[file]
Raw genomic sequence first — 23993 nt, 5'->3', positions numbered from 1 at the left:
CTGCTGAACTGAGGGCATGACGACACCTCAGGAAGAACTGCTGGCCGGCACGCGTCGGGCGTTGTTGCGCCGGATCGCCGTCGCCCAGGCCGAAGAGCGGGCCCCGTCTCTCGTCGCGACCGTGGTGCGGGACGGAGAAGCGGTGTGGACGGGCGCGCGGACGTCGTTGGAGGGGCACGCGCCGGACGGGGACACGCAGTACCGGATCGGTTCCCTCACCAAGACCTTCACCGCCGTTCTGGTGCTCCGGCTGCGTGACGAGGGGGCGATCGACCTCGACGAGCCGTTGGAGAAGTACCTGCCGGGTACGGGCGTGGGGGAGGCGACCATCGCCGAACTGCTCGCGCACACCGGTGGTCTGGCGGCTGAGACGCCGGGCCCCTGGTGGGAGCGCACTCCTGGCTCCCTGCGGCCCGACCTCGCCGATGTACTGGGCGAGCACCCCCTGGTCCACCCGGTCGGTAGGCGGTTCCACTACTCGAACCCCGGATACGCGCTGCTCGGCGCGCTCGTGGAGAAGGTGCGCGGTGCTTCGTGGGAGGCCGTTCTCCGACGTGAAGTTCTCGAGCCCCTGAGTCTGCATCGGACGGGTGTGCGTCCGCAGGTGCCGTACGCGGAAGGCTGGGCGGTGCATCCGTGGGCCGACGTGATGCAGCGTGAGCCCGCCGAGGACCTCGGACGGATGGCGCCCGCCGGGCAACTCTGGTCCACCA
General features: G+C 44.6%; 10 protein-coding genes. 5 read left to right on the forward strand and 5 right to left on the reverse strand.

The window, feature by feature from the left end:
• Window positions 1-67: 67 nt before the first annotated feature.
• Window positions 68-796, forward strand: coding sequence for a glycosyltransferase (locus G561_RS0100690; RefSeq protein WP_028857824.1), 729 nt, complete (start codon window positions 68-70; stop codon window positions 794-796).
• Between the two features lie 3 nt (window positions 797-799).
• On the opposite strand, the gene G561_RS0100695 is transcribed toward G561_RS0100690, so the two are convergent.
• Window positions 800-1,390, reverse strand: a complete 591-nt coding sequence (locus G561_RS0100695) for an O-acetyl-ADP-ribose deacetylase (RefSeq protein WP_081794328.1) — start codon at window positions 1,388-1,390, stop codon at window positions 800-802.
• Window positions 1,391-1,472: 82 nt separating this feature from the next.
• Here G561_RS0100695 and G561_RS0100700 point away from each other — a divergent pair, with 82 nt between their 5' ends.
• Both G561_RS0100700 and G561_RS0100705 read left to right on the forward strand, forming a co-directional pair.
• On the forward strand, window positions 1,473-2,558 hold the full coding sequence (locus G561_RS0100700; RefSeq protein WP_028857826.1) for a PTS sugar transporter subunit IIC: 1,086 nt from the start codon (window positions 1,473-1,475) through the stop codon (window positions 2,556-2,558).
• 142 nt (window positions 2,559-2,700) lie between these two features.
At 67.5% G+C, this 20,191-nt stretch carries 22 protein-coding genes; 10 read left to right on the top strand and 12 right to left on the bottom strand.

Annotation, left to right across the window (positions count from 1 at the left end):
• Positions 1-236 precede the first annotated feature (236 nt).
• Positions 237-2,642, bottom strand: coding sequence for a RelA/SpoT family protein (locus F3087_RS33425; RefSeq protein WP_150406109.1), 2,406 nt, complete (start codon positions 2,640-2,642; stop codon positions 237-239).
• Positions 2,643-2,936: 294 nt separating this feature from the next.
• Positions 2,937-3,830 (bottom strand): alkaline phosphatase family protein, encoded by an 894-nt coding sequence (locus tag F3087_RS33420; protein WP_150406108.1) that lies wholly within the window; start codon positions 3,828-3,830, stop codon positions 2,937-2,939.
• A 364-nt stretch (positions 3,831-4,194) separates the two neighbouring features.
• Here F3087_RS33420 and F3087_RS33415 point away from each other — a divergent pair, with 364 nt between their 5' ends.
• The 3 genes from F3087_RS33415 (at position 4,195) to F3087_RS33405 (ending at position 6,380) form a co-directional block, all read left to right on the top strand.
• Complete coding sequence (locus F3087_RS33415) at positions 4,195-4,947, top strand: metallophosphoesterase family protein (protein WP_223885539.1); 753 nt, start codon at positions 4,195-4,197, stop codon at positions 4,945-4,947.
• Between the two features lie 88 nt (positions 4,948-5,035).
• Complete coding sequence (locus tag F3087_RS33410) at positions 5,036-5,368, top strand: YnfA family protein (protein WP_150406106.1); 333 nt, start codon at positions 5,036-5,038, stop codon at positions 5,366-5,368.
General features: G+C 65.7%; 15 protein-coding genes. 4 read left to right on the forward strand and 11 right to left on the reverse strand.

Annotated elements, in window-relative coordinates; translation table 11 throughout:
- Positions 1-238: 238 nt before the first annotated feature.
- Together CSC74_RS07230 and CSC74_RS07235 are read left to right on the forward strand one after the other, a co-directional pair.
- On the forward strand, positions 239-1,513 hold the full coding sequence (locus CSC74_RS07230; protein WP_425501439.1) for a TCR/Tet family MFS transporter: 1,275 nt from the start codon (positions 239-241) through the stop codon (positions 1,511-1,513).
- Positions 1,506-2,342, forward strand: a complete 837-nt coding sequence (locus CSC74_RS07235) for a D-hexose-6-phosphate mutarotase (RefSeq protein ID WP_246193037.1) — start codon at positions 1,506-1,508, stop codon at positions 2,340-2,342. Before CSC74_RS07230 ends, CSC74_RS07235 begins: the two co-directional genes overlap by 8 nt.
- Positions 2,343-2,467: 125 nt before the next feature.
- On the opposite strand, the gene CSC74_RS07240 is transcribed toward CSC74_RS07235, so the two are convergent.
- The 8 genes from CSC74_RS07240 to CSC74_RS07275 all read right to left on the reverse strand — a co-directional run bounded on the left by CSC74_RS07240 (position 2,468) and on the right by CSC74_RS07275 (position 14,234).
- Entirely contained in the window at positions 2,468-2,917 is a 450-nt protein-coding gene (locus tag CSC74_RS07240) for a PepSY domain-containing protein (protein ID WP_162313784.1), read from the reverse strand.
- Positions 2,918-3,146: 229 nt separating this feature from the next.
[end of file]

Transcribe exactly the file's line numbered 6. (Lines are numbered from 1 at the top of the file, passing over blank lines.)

• Window positions 68-796, forward strand: coding sequence for a glycosyltransferase (locus G561_RS0100690; RefSeq protein WP_028857824.1), 729 nt, complete (start codon window positions 68-70; stop codon window positions 794-796).